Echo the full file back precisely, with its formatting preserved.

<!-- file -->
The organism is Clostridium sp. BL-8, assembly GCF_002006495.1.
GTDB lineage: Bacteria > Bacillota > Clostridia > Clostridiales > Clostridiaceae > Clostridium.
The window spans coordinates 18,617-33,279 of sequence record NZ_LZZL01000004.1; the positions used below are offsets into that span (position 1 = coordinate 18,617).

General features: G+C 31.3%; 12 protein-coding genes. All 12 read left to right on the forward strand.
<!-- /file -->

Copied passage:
The organism is Clostridium sp. BL-8, assembly GCF_002006495.1.
GTDB lineage: Bacteria > Bacillota > Clostridia > Clostridiales > Clostridiaceae > Clostridium.
The window spans coordinates 18,617-33,279 of sequence record NZ_LZZL01000004.1; the positions used below are offsets into that span (position 1 = coordinate 18,617).

General features: G+C 31.3%; 12 protein-coding genes. All 12 read left to right on the forward strand.